The February 2024 NERC filed EOP-012-2 Standard is applicable to Generator Owners and Generator Operators. Said proposed EOP-012-2 Standard has updated requirements and newly defined term(s) to be utilized by industry. These definitions include Generator Cold Weather Critical Component, Fixed Fuel Supply Component, Generator Cold Weather Reliability Event, and Generator Cold Weather Constraint. The Standard has redefined the applicable Facilities that are required to adhere to the requirements of the Standard. EOP-012-2 requires applicable Entities to Calculate Extreme Cold Weather Temperatures once every 5 calendar years (R1); Implement Freeze Protection if Extreme Cold Weather Temperature < 32 degrees Fahrenheit, and GO self-commits or is required to operate at or below a temperature of 32 degrees Fahrenheit (R2 / R3); Develop, implement, and maintain one or more cold weather preparedness plan (R4); Identify entity responsible for developing, assigning and providing generator specific cold weather training (R5); For a Cold Weather Reliability Event <= 150 calendar days, or July 1, review all events and develop Corrective Action Plans (CAPs) (R6); Implement, update, document CAPs within 24 calendar months of developing Plan, actions which require new equipment or freeze protection measures within 48 calendar months, and if not taking action document determination (R7); and For identified Cold Weather Constraint declarations – perform annual review and update declaration and/or operating limitations, as necessary (R8).

As stated by FERC, “while we successfully navigated the winter storms that occurred several weeks ago, it also underscores the ongoing need for vigilance and continued improvement in our preparations for extreme weather events.” “It is no secret that recent weather challenges have put the reliability of the grid to the test”. Since the 2021 Winter Storm Uri, both FERC and NERC have asked all affected entities to voluntarily implement the updated requirements as quickly as possible. In its guidance documents, checklists, and survey questions, NERC and its Regional Reliability Organizations (RROs) have indicated the importance of continuously reviewing, enhancing, and training on the Cold Weather Plan(s) utilized during the winter season. While not stated specifically in the newly proposed Standards, these reference documents represent NERC’s expectations of the information to be documented by each entity being audited. This includes development of a full cold weather operational plan to include all aspects of a strong emergency response plan, work instructions, training, annual management and inspections, critical component lists, cold weather lessons learned, Plan activation, readiness checks, and winter season readiness sign offs.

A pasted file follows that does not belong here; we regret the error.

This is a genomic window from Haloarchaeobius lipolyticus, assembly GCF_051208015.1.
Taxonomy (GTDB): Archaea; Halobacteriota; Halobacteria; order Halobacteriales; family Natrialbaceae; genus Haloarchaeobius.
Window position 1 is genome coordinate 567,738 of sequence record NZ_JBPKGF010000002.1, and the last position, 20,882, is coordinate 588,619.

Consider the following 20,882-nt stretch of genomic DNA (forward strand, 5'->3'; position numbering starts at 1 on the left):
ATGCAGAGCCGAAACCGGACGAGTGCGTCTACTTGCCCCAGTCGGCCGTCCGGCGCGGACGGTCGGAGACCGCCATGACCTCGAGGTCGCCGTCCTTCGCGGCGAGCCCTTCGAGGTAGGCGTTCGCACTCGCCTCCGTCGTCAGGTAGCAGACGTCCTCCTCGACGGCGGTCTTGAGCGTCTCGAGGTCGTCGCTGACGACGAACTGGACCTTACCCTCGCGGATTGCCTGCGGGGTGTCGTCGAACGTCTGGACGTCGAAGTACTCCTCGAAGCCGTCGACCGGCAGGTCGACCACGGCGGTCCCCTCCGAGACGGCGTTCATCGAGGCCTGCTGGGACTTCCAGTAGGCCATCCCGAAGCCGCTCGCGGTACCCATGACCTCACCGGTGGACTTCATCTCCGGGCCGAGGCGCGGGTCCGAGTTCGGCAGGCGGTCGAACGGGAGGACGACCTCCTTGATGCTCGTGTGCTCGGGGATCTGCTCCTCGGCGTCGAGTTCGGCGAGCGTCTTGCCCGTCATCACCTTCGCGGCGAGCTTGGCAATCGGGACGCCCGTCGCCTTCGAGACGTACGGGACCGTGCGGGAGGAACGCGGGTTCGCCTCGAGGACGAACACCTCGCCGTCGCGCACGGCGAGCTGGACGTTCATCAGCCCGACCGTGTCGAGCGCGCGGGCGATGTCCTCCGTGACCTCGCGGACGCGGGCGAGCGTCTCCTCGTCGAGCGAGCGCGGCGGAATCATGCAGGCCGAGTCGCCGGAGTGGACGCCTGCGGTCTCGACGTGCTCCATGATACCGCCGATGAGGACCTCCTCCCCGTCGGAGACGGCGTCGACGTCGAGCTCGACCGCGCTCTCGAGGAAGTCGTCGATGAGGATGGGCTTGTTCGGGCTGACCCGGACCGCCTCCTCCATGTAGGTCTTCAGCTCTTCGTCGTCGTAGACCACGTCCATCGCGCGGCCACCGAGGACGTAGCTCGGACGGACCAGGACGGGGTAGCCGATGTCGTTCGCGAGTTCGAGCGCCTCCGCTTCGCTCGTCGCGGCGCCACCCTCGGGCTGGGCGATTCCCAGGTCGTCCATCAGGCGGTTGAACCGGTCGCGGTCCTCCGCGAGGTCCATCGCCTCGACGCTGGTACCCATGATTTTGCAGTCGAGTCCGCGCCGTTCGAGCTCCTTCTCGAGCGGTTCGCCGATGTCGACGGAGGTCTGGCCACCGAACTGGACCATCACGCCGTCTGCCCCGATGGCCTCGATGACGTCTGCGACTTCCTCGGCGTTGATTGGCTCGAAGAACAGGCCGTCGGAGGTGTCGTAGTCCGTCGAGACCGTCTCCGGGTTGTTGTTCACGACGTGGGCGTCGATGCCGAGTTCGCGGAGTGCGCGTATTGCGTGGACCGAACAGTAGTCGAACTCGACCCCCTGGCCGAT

These Plans are essential in the successful operation of the electric grid during the cold weather season and should be utilized to take a proactive approach to prepare for, mitigate against, and respond to, Extreme Cold Weather Events that could impact the grid’s Generation Facilities. Reading the NERC Standards and Industry Guidance documentation it is apparent that Industry is expected to treat cold weather preparedness as an on-going, yearlong approach.